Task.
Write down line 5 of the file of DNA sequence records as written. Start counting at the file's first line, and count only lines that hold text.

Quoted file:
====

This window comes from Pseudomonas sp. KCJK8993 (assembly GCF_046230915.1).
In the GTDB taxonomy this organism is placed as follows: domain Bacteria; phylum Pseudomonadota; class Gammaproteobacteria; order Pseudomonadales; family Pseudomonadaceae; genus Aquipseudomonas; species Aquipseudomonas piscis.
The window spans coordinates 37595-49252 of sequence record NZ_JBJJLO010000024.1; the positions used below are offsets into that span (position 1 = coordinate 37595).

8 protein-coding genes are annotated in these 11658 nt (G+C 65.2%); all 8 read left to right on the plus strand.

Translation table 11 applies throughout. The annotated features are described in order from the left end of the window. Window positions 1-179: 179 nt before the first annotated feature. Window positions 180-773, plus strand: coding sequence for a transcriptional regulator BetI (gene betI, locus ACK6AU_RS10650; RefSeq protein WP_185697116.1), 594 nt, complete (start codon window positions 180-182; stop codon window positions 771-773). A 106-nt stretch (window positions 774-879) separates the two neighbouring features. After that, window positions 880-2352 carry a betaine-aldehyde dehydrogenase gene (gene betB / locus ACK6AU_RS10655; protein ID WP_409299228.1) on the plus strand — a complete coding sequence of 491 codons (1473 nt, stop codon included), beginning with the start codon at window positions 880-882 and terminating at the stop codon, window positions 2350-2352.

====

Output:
Translation table 11 applies throughout. The annotated features are described in order from the left end of the window. Window positions 1-179: 179 nt before the first annotated feature. Window positions 180-773, plus strand: coding sequence for a transcriptional regulator BetI (gene betI, locus ACK6AU_RS10650; RefSeq protein WP_185697116.1), 594 nt, complete (start codon window positions 180-182; stop codon window positions 771-773). A 106-nt stretch (window positions 774-879) separates the two neighbouring features. After that, window positions 880-2352 carry a betaine-aldehyde dehydrogenase gene (gene betB / locus ACK6AU_RS10655; protein ID WP_409299228.1) on the plus strand — a complete coding sequence of 491 codons (1473 nt, stop codon included), beginning with the start codon at window positions 880-882 and terminating at the stop codon, window positions 2350-2352.